Why remote working has the potential to be the new normal post COVID-19

Why remote working has the potential to be the new normal post COVID-19

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Prior to the COVID-19 outbreak, freelance platform Workana had been preparing and training organisations to adopt internal structures for remote workers for years. Tomas O’Farrell, co-founder of Workana shares why remote working can be the new norm even after the pandemic is finally over. 

1. How will the current situation shape the future of work?
According to a Gartner survey, the COVID-19 pandemic has forced 88% of companies worldwide to practice working from home almost immediately. This surely caused chaos to many companies such as having to improvise, deal with a lack of equipment, have no relevant policies in place, insufficient broadband and inadequate software or technological tools.

Since COVID-19 has restricted movement and induced social distancing, many global companies have resorted to work from home and this has led many organisations to realise how productive remote workers can be, opening up new ways for them to think about structuring their internal teams. Businesses are also seeing now how it can ensure their business' continuity.

Within a few months, these companies will realise the benefits of remote working – the financial savings for an organisation will give a strong argument to make it a normal working policy. It will however differ according to industry.

Therefore, although remote working is considered a temporary measure during this lockdown period, we think it is going to be the new norm. In other words, the future of work is already here. We just need to make it sustainable.

2. How should management roles ensure smooth enforcement of remote working?
Senior leaders can use project management tools to track sales leads and customer requests, and communications solutions that allow video conferencing and online training sessions. Company management can even use human resource information systems to track attendance and monitor the productivity of remote workers.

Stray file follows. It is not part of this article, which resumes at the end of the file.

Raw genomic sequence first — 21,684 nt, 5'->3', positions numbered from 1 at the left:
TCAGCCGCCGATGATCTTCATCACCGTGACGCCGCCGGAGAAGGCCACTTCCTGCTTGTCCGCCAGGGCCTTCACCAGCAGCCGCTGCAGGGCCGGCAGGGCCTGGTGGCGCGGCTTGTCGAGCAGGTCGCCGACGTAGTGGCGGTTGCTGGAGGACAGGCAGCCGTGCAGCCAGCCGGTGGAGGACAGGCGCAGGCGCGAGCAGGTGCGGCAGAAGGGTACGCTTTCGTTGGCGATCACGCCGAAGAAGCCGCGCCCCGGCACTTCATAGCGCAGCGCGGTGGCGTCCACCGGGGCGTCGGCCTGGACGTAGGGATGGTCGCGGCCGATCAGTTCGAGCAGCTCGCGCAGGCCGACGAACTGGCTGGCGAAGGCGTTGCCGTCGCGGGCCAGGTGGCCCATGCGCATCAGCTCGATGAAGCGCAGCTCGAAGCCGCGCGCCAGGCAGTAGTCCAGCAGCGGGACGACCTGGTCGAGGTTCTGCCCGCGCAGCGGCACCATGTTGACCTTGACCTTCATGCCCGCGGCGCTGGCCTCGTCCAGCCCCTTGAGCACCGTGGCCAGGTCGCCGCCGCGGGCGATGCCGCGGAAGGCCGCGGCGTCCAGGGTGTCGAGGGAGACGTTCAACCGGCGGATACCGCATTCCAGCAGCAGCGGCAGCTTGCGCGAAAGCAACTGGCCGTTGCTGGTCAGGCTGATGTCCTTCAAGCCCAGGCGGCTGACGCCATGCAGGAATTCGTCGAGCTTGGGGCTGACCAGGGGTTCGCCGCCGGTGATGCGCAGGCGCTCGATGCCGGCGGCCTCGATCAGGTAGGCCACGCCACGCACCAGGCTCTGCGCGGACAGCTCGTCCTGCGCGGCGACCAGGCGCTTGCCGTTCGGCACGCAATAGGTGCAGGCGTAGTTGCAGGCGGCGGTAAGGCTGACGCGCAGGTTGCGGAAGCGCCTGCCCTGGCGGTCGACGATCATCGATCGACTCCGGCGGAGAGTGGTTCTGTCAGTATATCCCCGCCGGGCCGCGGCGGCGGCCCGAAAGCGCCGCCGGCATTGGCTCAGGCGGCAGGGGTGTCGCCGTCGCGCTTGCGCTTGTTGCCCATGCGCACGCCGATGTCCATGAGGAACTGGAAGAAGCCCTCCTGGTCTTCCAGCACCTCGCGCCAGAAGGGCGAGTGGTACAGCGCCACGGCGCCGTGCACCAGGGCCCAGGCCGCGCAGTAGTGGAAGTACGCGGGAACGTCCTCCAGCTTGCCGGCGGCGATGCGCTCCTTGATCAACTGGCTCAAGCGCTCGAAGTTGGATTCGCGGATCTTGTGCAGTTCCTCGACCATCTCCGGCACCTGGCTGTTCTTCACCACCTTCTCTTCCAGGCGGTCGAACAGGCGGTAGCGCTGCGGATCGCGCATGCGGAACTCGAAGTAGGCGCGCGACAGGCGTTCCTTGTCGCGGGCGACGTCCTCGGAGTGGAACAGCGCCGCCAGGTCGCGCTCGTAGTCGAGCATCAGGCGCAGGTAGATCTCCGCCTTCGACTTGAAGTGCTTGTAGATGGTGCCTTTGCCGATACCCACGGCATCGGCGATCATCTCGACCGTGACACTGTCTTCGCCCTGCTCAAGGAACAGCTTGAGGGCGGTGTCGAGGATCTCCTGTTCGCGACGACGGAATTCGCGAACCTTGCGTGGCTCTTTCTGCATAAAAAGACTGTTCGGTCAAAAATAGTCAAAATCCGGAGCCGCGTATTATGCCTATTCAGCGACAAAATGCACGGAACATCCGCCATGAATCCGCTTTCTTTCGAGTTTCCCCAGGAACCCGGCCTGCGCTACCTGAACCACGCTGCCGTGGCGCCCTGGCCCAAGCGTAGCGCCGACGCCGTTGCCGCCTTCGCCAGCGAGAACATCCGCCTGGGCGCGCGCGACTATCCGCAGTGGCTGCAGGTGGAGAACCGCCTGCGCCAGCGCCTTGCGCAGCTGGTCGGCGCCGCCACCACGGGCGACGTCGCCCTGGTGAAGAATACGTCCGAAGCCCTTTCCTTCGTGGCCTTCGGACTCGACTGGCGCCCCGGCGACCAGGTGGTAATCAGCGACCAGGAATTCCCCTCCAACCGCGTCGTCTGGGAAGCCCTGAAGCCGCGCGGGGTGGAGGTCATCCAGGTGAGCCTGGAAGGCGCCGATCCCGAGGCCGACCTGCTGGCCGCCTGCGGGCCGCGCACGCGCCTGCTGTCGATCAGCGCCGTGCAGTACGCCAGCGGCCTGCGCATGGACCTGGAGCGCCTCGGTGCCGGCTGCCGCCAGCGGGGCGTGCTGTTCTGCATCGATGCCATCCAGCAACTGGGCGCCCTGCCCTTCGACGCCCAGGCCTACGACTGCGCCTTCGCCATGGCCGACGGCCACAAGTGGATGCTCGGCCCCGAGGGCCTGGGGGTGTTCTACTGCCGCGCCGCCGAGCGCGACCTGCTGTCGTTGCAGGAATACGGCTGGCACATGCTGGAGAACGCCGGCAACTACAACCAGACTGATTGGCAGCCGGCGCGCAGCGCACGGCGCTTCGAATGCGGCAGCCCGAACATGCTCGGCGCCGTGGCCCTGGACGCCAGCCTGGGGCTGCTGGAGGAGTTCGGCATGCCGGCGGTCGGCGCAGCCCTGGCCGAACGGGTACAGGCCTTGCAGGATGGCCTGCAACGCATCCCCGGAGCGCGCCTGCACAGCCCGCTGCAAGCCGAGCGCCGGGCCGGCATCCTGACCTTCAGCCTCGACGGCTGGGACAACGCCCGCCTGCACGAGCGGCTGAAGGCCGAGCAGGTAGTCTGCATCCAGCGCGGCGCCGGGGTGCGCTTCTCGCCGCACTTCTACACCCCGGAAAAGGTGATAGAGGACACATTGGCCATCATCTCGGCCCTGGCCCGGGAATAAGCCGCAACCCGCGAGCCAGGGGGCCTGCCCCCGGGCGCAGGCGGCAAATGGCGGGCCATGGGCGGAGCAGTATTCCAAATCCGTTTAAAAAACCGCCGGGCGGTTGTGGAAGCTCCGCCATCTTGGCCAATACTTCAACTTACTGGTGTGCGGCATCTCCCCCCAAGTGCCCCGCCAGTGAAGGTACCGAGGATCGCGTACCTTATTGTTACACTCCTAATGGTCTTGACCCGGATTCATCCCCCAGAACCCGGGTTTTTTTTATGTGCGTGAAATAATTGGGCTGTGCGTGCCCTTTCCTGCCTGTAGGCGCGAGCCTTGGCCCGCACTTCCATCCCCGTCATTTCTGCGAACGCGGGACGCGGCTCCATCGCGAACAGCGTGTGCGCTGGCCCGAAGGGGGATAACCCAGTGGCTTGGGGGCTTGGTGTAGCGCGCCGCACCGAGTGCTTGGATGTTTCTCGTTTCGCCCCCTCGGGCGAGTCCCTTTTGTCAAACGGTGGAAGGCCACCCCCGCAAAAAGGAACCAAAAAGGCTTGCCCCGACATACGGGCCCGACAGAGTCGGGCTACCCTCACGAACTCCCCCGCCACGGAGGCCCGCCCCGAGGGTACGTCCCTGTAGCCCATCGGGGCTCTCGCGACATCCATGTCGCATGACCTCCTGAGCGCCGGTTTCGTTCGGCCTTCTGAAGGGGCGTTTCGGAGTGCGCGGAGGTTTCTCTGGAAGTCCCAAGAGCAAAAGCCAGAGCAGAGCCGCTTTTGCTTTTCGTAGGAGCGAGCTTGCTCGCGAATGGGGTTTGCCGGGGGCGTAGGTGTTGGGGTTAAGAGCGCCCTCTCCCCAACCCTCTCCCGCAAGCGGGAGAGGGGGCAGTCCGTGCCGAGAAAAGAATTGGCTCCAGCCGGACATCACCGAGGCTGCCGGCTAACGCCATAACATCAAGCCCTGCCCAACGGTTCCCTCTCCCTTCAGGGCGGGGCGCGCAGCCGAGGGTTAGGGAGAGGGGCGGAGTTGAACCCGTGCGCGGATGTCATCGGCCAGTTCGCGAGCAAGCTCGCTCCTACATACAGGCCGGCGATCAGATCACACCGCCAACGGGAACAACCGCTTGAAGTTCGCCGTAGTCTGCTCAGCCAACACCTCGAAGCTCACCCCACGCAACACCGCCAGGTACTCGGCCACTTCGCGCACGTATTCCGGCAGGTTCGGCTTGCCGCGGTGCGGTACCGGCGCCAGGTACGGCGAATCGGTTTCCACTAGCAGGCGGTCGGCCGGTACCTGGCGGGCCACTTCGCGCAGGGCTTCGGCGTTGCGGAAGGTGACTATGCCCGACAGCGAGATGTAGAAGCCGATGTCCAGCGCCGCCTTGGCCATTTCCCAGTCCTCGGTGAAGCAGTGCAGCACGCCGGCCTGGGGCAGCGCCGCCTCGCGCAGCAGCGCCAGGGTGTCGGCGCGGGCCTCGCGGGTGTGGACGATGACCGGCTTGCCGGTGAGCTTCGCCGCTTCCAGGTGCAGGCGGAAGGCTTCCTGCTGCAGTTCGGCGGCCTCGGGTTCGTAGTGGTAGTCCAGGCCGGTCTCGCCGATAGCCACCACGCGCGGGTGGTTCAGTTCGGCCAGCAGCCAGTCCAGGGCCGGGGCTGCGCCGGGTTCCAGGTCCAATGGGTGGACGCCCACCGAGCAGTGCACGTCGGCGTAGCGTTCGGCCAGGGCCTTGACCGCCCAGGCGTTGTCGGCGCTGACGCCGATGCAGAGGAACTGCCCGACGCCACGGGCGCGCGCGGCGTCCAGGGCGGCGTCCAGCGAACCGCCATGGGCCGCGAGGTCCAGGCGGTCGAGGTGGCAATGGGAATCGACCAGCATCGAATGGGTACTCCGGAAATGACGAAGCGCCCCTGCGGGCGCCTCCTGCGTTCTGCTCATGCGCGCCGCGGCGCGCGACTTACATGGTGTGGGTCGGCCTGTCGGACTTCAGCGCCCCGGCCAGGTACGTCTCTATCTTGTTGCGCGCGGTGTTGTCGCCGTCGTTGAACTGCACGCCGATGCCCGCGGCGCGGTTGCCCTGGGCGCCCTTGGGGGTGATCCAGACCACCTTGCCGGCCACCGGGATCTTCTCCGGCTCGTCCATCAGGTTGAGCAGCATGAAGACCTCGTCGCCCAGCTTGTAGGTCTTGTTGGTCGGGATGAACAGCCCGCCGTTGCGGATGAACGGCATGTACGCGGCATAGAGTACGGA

From experience, the Workana team leaders set out clear goals and expectations on a weekly basis, and have a measurement system in place. These goals or scope of work are discussed with the remote teams at the Monday meetings. Team leads are also required to give guidance and support to employees when required. Many project management tools are available for this exact exercise of goal-setting. In response to the coronavirus, many of these tools have been made available for longer free-trial periods.

Another most important part of being a successful remote working team is company culture. Fostering the culture may have changed from Friday dinners together to perhaps a company-wide video conferencing group meeting to celebrate the achievements of individual employees.

3. Do you have tips for human resources practitioners to manage challenges with remote working teams?
HR must get heavily involved in the day-to-day welfare of employees working from home. Many employees who are new to this type of working arrangement are undoubtedly facing issues with mindset, time management and home office set up. HR can set up training sessions offering small groups advice on being efficient remote workers.

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